Sickle cell anemia has functional implications which could be social, physical, mental, emotional and vocational. With sickle cell disease, she risks developing conditions such as blindness, gallstones, leg ulcers, pulmonary hypertension, organ damage, acute chest syndrome, and strokes (Mayo Foundation for Medical Education and Research, 2018). Physically she might suffer delayed growth, weak muscles, and bones. Physical retardation will limit her from seeking forms of employment which require a lot of physical involvement. Socially she might face stigma due to health-related conditions that result from her disease. Living with sickle cell anemia can be very stressful and distorts mental health, which might make any patient experience constant depression and sadness (Howard and Telfer, 2015). Without the correct support, an individual tends to feel isolated and exhibit signs of low self-esteem. A patient tends to feel inferior to normal people which may lead to feelings of dejection and contempt.
Which treatment professionals assist in managing sickle cell anemia? How are they helpful?
Treatment professionals and specialists include gene specialists, oncologists, infectious disease specialist, bone specialists, psychiatrists, and ophthalmologists. Infectious disease specialists and hematologists can help detect blood infections and help them manage and treat infectious conditions present in sickle cell patients (Mayo Foundation for Medical Education and Research, 2018). They can also prescribe drugs which can help patients manage pain. Gene specialists can help patients with the sickle cell disease have adequate information about the long-term outcome and treatment possibilities of sickle cell anemia. Bone specialists can help the patients manage joint and muscular pain caused by vaso-occlusive episodes and cope with the effects of osteonecrosis (Howard and Telfer, 2015). Psychiatrists help deal with the stress and depression caused by sickle cell anemia. Psychotherapists also help sick individuals to accept and live with the condition without feeling inferior. Sickle cell anemia causes blindness which ophthalmologists can help to control and manage.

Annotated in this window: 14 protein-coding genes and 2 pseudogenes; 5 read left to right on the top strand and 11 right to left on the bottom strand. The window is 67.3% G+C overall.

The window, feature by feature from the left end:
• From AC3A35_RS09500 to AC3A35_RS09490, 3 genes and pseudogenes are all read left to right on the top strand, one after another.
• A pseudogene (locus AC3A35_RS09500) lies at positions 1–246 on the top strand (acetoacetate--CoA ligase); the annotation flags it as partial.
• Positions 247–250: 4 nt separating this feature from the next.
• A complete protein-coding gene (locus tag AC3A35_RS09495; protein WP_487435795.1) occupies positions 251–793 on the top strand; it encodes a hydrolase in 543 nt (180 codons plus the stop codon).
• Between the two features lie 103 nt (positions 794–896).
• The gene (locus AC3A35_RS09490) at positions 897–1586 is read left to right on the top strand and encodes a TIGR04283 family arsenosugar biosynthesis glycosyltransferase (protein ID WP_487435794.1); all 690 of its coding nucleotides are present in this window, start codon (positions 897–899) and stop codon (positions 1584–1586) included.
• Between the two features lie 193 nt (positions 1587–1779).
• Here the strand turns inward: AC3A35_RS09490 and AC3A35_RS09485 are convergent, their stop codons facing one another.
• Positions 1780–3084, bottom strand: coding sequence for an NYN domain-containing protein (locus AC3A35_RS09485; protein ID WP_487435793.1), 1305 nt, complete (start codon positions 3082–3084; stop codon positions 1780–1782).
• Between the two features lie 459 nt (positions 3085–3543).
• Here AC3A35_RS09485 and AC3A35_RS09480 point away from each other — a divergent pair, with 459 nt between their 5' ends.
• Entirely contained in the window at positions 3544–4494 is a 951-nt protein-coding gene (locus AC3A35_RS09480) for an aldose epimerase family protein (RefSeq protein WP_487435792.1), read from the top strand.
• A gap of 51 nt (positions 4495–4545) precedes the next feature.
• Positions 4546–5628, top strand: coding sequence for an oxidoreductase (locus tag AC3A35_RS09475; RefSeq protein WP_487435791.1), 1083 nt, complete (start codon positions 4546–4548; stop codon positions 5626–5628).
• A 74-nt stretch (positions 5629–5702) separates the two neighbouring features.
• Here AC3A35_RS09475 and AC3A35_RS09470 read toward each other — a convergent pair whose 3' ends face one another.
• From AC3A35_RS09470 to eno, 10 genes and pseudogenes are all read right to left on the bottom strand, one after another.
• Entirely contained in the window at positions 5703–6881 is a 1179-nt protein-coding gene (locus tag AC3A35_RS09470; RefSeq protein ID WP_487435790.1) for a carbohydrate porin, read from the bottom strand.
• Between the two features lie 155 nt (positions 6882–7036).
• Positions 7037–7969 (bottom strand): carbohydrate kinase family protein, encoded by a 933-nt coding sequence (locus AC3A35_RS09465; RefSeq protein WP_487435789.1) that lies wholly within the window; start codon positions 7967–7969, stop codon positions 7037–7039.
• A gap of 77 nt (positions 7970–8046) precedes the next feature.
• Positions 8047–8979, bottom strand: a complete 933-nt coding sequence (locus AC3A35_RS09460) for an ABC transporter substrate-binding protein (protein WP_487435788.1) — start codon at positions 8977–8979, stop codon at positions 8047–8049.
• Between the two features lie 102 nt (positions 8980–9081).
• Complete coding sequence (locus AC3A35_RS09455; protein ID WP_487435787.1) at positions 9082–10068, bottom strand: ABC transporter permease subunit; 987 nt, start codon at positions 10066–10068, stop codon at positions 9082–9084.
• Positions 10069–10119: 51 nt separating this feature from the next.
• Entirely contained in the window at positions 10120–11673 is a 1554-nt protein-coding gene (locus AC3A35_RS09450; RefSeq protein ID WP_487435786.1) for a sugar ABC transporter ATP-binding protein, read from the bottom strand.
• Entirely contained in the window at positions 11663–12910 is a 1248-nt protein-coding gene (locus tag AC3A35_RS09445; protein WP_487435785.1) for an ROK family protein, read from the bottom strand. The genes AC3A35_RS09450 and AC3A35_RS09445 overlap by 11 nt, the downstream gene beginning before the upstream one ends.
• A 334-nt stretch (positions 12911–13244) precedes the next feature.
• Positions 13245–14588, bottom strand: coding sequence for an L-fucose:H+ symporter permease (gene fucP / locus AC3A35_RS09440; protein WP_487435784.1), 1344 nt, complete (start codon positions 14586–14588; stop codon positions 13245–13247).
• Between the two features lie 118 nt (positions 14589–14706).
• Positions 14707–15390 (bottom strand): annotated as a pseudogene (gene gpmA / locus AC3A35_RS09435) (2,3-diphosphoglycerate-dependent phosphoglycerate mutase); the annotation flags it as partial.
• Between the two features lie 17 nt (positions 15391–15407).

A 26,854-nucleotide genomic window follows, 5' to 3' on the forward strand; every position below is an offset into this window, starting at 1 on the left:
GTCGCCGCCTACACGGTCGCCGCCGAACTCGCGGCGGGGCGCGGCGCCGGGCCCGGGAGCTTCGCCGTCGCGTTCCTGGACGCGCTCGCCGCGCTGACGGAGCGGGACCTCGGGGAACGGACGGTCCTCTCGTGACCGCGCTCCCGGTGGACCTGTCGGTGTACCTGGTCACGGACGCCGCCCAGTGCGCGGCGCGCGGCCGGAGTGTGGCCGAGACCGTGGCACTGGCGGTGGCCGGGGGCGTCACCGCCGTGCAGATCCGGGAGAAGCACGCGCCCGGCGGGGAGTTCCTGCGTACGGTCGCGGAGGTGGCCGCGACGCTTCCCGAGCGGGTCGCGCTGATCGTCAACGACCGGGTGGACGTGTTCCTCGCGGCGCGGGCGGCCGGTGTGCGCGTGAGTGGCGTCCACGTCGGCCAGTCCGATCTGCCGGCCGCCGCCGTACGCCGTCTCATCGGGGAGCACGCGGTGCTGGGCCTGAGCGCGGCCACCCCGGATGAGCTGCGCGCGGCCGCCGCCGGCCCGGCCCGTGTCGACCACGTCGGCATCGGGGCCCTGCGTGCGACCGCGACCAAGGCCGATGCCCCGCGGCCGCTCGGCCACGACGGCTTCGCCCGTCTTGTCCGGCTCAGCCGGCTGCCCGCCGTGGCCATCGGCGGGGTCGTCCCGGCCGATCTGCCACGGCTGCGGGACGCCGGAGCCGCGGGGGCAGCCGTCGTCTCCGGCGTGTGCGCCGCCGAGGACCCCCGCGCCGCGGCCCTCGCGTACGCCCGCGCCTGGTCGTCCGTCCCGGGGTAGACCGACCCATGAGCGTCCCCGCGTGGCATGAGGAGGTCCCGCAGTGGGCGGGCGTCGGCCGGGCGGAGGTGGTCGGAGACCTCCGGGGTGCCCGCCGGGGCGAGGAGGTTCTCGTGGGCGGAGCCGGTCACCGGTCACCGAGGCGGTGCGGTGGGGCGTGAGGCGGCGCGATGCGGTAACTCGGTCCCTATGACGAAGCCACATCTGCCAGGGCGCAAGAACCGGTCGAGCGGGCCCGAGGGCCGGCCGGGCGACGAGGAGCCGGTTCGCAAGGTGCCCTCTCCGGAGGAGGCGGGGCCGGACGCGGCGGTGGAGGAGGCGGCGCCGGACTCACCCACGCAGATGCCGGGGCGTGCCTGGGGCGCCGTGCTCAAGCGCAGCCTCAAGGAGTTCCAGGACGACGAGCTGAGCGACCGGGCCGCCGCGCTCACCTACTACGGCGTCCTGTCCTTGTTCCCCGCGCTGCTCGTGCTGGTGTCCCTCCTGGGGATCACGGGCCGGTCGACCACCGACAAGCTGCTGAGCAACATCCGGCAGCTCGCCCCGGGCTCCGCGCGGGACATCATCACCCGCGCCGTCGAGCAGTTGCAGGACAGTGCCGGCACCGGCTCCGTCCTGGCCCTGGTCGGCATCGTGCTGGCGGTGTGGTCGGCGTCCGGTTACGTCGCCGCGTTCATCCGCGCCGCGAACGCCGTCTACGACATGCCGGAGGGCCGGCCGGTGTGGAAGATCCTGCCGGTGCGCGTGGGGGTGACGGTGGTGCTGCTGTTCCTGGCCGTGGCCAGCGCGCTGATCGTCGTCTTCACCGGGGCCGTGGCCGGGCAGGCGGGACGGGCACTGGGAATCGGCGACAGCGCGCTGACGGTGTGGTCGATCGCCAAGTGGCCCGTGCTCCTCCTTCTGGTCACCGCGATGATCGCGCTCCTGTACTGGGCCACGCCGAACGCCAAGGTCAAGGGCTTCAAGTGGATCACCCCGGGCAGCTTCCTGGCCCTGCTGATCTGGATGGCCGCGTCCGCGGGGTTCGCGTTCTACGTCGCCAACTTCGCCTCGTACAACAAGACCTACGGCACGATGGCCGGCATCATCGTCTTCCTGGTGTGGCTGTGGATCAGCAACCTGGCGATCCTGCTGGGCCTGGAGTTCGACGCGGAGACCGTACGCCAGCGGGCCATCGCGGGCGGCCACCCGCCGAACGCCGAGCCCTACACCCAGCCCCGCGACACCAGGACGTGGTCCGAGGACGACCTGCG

Adaptive devices used in managing sickle cell disease. How are they helpful?
She could undergo bone marrow also known as stem cell transplant. Bone marrow and stem cell relocation can help in replacing damaged bone marrow. With a healthy yellow bone marrow, an individual can produce healthy red blood cells which could help alleviate the sickle cell trait. Bone marrow transplant could be the only way to treat sickle cell anemia. For her condition, she will need to use medication that relieves pain and consistently take hydroxyurea. Because of inadequate blood flow, her joints and muscles might continuously experience pain hence the need for painkillers. The hydroxyurea will suppress the occurrence rate of painful episodes and eliminate the possibility of future blood transfusions and occurrence of blood infections. Penicillins are also helpful in sickle cell conditions because they help prevent diseases like pneumonia.
Mayo Foundation for Medical Education and Research. (2018, March 8). Sickle cell anemia. Retrieved from Mayo Clinic: https://www.mayoclinic.org/diseases-conditions/sickle-cell-anemia/symptoms-causes/syc-20355876
Howard, J., & Telfer, P. (2015). Sickle Cell Disease In Clinical Practise. London: Springer Publishing. Retrieved April 18, 2018